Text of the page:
It happens every day—often without warning. An employee is summoned to the boss’s office and given the harsh news that they’ve been terminated. Often, employees aren’t even given the obligatory two-week notice.
“It’s an everyday occurrence in the dot-com world,” says Amy Fried, an executive recruiter specializing in new media at New York City search firm Roz Goldfarb Associates. “Virtually every one of my friends who has worked at a dot com has been fired. In fact, none of them expected to hold a job for more than a year or two.”
Most of the dot-com casualties quickly packed their things and moved on to new jobs, never thinking that perhaps they should have pursued an unlawful termination lawsuit. But even if you don’t win, it’s foolish not to at least look into whether you’ve got a case.
“Wrongful termination suits are up about 50 percent because of the exceptions to the ‘At Will’ employment doctrine,” according to Paul Lefkowitz, a principal at employment law and labor relations firm Climaco, Lefkowitz, Peca, Wilcox, Garofoli in Cleveland, OH. “A reporter called ‘wrongful termination’ the most exciting phrase in a lawyer’s vocabulary since whiplash.”
The causes of unlawful termination constitute a minefield of legalese, laws, statutes, and interpretation. (And this does not even include discrimination lawsuits based on race, sex, religion, and national origin, which I’ll cover in a future column.) To begin this discussion, we’ll first identify the two broad classifications of full-time employees—at-will and contract employees.
The majority of employees are classified as “at-will,” meaning that the employer or employee may terminate the employment relationship with or without cause or notice. The open-endedness of this agreement has led many employees to think that there would be no basis for a lawsuit in the event they were terminated.
Lefkowitz said that in the recent past, it was true that at-will employees terminated without a written contract had little chance of bringing a successful suit. But that’s changed with the rise of wrongful termination litigation. “Now there are a number of exceptions [to an at-will agreement], such as leaving a job to take a new one in another city only to be fired months after taking the job, having unique skills but being unable to get a new job [after being terminated], violating public policy, whistle-blowing, breaching good faith, or failing to pay value of unvested stock options.” Any of these exceptions can be cause to bring suit against an employer for wrongful termination, but as always, any exception is subject to interpretation by the courts.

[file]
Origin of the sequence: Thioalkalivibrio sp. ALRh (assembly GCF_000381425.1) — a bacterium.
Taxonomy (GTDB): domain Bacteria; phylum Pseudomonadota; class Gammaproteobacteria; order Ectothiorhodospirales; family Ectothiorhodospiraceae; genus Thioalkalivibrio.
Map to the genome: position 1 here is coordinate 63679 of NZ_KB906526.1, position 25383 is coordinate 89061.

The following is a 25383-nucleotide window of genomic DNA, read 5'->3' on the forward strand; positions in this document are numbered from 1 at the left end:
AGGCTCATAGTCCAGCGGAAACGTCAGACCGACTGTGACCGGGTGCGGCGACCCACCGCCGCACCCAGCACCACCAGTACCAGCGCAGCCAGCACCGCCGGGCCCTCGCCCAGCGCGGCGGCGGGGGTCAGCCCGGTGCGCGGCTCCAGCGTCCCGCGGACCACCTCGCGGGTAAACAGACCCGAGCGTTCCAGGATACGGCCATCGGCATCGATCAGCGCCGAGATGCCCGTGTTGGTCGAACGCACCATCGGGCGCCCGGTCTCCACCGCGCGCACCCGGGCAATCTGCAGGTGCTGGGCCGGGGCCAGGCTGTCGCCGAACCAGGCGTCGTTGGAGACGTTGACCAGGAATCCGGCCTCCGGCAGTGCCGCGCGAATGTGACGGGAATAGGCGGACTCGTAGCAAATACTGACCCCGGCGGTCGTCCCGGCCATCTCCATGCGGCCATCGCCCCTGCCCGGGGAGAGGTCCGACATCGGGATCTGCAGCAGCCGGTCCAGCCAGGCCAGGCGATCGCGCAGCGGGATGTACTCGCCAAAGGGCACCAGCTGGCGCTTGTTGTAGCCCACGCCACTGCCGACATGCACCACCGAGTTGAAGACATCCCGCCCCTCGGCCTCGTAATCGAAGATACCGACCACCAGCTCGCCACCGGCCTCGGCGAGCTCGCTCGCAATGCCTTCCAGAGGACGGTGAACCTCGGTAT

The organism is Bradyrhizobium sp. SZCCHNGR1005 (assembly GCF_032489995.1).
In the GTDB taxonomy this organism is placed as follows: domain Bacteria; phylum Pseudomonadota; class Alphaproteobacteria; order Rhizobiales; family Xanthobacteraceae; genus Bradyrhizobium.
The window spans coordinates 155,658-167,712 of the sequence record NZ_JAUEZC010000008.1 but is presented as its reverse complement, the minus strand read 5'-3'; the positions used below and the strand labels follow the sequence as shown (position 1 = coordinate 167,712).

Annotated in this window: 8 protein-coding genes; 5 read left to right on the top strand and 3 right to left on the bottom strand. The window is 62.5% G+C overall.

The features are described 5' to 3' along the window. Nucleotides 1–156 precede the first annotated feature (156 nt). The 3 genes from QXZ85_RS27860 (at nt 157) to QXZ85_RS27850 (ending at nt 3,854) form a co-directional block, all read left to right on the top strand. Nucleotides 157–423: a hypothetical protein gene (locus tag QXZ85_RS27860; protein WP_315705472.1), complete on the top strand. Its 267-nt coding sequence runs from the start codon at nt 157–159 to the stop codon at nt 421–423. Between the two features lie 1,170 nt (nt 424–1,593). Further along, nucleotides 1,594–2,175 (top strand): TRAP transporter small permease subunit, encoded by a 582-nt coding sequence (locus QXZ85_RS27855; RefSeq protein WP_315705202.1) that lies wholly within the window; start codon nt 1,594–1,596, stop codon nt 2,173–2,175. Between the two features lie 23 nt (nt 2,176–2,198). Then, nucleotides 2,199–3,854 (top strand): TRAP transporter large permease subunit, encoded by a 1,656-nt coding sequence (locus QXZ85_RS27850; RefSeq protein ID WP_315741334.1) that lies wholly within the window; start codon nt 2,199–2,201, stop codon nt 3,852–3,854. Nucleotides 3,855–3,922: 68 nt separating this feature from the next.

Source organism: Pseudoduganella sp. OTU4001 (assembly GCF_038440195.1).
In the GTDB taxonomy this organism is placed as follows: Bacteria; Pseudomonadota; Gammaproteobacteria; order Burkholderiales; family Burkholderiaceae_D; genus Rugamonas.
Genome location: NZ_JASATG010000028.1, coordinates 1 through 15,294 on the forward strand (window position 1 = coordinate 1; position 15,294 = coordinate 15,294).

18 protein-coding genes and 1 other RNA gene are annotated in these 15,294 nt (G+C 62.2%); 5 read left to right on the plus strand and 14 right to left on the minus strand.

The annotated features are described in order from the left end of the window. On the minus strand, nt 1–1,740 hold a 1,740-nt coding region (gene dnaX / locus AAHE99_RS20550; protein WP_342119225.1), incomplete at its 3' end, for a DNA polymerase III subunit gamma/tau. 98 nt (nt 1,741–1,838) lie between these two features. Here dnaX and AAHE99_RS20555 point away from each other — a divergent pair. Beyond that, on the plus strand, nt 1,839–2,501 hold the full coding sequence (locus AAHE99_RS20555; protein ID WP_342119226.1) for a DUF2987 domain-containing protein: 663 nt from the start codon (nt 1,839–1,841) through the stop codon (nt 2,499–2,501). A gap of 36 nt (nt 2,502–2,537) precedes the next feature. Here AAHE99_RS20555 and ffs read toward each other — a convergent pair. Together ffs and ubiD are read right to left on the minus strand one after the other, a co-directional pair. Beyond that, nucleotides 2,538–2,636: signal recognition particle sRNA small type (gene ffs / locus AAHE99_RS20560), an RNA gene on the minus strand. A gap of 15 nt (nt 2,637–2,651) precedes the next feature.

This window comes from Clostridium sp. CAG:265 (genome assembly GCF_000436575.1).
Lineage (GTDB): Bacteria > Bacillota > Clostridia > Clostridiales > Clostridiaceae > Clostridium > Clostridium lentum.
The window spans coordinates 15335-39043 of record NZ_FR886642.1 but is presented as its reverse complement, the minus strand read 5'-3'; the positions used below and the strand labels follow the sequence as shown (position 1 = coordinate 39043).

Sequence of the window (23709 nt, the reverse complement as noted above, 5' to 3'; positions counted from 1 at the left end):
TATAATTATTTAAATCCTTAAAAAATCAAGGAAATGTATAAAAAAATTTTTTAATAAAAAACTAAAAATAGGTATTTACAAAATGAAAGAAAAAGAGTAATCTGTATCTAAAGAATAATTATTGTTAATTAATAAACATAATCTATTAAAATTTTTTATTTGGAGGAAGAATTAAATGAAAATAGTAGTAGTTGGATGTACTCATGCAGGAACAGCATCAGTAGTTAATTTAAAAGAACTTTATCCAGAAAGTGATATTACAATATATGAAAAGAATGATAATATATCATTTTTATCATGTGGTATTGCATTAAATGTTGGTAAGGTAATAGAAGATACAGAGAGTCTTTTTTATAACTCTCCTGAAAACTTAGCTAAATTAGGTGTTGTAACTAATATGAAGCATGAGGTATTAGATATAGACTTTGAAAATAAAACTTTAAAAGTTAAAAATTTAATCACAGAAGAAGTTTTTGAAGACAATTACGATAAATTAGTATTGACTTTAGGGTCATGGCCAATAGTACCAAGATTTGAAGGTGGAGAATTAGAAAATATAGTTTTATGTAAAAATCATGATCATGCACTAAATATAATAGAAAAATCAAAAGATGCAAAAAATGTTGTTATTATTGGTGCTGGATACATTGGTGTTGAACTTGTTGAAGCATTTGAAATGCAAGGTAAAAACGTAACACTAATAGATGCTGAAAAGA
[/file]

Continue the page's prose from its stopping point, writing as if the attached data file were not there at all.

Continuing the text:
Contracted employees have slightly different options. Because they hold contracts that spell out their salary and other specific provisions, they may be able to determine a clearer cause for a valid lawsuit against an employer if those terms are violated. That’s not to say, however, that a contract will protect the employee completely. Employment contracts are basically designed to protect the employer first and the employee second. For example, Lefkowitz explains, “One of the key provisions of a contract is a covenant not to compete. If the employee quits or is terminated, he or she cannot compete with the employer in a certain geographical area over a specific period of time.”
So what do you do if you think you have a wrongful termination case? Start by asking your local legal association for a list of labor attorneys to find one who specializes in bringing wrongful termination suits against employers. If you feel you may not be able to afford the hefty legal fees, try to find an attorney who will work on a contingency basis, meaning that he or she is paid at the time of settlement. Lefkowitz said that if he thinks he has a solid case, he’ll take it on a contingency basis and ask the client to pay only for his out-of-pocket expenses.
Also, consider the financial implications of filing suit. Even if you win, that $75,000 settlement may end up being considerably less by the time you cover all expenses involved in litigation—and you may not even see that money for three to five years, depending on how long it takes for your case to go to trial.
Lefkowitz advises that you avoid litigation, if possible, and instead consider the more expedient route of settling out of court. Between 75 percent and 80 percent of all cases are resolved outside of court, and Lefkowitz adds that a wrongful termination case “could conceivably be settled in 48 hours.”
Michael Lotito, a partner with employment-law firm Jackson Lewis in San Francisco, CA, advises at-will employees to avoid these situations in the future by asking employers to sign an employment contract. “It can include all the issues surrounding employment such as salary, termination terms, severance pay, or anything else deemed important,” he says. “Have an attorney look it over before asking the employer to sign it.”
Whether or not it will stand up in court is another issue, but having something in writing that defines your employment arrangement can only serve to protect your rights.